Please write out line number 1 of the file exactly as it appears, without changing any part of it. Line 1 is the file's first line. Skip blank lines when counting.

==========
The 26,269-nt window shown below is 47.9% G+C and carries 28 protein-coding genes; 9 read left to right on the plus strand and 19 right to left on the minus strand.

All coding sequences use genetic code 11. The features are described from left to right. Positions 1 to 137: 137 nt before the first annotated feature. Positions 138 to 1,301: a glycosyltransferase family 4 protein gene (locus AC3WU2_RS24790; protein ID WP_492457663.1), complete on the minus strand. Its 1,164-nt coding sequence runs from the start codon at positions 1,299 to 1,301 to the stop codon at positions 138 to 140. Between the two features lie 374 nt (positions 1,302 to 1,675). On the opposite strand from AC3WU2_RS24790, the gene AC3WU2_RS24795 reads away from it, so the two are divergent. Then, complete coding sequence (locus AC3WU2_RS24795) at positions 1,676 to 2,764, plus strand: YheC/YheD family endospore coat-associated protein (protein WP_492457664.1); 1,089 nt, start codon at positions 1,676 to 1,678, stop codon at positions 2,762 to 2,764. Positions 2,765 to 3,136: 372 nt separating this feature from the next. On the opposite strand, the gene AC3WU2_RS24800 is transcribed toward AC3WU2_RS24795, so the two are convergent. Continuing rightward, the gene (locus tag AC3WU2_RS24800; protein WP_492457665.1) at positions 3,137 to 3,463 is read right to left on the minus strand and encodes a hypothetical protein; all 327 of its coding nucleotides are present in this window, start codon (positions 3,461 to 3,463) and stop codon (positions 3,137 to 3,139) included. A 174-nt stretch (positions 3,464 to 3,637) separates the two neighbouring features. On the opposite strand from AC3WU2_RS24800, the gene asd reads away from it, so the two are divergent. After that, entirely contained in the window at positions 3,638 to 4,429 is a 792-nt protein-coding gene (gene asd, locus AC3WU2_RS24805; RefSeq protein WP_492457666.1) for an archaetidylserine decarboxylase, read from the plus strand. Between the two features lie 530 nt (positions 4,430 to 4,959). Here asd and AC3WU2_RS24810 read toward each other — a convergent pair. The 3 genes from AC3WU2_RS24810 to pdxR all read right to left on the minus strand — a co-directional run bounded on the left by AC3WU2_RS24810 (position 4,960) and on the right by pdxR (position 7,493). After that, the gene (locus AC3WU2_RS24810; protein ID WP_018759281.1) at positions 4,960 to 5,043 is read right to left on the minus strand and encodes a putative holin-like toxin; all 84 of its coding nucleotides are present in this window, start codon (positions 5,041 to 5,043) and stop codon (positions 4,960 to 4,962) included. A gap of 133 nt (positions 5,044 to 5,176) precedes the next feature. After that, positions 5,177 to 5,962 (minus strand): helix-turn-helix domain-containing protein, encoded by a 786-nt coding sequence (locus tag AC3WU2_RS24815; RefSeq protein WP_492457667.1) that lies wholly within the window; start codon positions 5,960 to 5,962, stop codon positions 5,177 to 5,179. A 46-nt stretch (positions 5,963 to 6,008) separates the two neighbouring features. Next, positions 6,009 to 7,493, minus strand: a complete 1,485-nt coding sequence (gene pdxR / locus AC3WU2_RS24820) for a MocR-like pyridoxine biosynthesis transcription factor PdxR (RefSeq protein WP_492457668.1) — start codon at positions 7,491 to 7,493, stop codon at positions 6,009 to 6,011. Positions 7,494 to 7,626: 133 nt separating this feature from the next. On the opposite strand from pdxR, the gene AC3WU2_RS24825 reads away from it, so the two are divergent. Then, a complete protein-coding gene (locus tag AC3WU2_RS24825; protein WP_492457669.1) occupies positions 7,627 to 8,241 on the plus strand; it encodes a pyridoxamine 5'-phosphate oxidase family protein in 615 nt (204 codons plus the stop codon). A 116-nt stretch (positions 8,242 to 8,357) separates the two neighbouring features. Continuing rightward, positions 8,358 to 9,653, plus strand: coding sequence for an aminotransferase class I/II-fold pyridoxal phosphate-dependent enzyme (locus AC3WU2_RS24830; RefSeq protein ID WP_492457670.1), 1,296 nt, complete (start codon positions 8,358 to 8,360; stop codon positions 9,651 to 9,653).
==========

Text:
The 26,269-nt window shown below is 47.9% G+C and carries 28 protein-coding genes; 9 read left to right on the plus strand and 19 right to left on the minus strand.